Kyle Reini, a 20-year-old rising junior at Western Illinois University, may be trying to set a record for hardest-working summer vacation. He’s in Washington, D.C., interning 34 hours a week for AAI Corp., a Pentagon aircraft supplier. As a participant in the Fund for American Studies, a Georgetown-affiliated internship program, he’s also taking nine hours of classes. On top of that, he has six hours of independent study with his home university, and to afford it all, he puts in about 35 hours at a D.C. restaurant, working till dawn three days a week.
“I really don’t sleep,” says the tall blond. “That’s how I’m affording to stay out here.” Reini’s father was disabled by a stroke just before Reini began his freshman year, leaving him to pay his own way. But that hasn’t affected his ambition—he still plans to get a graduate degree and go on to a high-profile business career. “You gotta be driven to do this,” he says. “I’m worried about doing the best that I personally can.”
Strivers like Reini are chasing an edge through internships. The Vault, a career website, reported that 82 percent of respondents to a 2005 survey had completed an internship during college, up from 60 percent 10 years ago. The Princeton Review’s 2005 Internship Bible lists 100,000 placements.
Perhaps no city is more identified with interns, for better or worse, than Washington, D.C. There are 100 summer interns in the White House itself, plus five to 15 in each senator’s office, and thousands more in the outer rings of government agencies, lobbying firms, nonprofits, and publications. They attend hearings, write reports, draft letters to senators, enter data, and fetch coffee, an unlimited supply of (mostly) unpaid entry-level labor. Spending a hot, muggy summer on the Hill is so prestigious that half a dozen programs charge for the privilege. The Fund for American Studies is typical; it sets up around 300 students with an internship and housing, plus six to nine credits in the evening, for $5,195 to $5,995 in tuition.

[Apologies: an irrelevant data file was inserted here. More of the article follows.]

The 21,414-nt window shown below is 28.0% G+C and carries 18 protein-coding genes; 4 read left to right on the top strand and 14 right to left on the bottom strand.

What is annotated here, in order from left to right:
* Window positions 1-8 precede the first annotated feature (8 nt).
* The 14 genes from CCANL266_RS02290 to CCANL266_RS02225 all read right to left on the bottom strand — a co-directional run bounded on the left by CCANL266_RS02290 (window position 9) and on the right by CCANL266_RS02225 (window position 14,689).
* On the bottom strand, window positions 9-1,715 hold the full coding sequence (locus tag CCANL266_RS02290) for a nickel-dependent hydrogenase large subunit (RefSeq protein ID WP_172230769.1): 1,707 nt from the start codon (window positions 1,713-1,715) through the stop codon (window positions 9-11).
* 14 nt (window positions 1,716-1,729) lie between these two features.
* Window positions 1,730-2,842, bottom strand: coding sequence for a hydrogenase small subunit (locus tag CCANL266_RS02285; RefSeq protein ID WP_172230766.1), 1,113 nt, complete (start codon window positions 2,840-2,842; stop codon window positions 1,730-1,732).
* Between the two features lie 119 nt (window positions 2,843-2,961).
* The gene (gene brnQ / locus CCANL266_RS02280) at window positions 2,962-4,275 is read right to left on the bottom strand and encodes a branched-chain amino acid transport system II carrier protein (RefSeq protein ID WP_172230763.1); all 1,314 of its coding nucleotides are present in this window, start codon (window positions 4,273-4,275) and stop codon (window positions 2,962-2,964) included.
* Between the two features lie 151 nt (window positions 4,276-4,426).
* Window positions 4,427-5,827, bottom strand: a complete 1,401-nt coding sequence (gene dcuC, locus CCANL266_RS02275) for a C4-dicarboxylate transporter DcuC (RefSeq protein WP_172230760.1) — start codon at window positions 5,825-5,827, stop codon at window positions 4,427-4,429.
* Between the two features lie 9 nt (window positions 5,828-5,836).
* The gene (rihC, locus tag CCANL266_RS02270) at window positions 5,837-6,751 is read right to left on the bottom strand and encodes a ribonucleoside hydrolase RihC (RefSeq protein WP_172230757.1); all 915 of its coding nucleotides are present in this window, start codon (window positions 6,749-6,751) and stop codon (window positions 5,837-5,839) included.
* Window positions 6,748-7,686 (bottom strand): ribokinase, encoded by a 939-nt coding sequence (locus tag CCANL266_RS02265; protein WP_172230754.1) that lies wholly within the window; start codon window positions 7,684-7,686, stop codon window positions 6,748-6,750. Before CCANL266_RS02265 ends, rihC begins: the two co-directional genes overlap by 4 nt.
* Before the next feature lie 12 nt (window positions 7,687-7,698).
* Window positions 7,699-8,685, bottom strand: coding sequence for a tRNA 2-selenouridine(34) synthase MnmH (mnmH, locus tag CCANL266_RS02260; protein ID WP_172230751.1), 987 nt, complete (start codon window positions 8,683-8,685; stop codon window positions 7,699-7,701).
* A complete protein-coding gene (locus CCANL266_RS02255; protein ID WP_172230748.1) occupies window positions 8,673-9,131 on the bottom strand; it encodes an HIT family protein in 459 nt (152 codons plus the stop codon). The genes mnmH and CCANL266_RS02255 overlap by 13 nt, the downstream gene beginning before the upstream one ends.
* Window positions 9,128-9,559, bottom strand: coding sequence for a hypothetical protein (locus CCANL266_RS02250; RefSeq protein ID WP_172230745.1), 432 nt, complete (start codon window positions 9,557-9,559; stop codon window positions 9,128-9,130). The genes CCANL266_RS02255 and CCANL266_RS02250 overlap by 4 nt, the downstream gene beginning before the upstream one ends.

Reini and other TFAS participants agree that summer internships are necessary, but not sufficient, for the kinds of jobs they want. The résumé building is at least as important as the career education. Jessica Van Parys, 19, is a sophomore at the University of Georgia, on the state HOPE scholarship. She gave up a well-paid lifeguard job to work free for the D.C. city council. “It was a tough decision since I do need to save for grad school. But this is for the long-term good,” she says. “I’ve done something ‘meaningful’ every summer since freshman year of high school.” Van Parys has met a flood of kids just like her. “I thought the internships would be more selective. I’m overwhelmed—there are so many interns here every summer. How much is this really going to pay off? It causes some anxiety.”
Stacy Gabriel, 22, who graduated this spring from the University of Wisconsin at La Crosse with $11,000 in student loans and is interning at a health care nonprofit, feels like she’s already way behind. “I spent four years in college and I have no idea what I want to do. It’s frustrating how many people have been planning their whole lives for so long. You have to do everything just to get your foot in the door.”
With loans and cost of living on their minds, it’s no wonder the students can sound a little mercenary. “The big draw was on the front page of The Washington Post: ‘The Road to Riches Is Called K Street,’ ” says Kenny Olmstead, 21, an incoming senior at Skidmore who is interning for a sporting-goods manufacturers’ association on issues involving trade with China. “That’s encouraging. You get that valuable experience and it transfers over to becoming a lobbyist.”
On the other hand, even with the long hours, the sometimes boring jobs, and the fierce competition, some D.C. interns still find the ideal idealistic experience. Take Mark Stilp, a 21-year-old Tulane senior interning at the environmentalist Alaska Wilderness League. “I worked 10 random jobs over the last seven summers and hated every single one of them,” he says. “Now I really enjoy going to work. I was much more concerned about money before I came here. If I love what I do, the salary won’t matter.”
Olmstead agrees, confessing he’s considering a run for office instead of a run down K Street. “I met Bill Frist last week,” he says. “I’m getting the Washington bug. I didn’t believe in it, but it’s real.”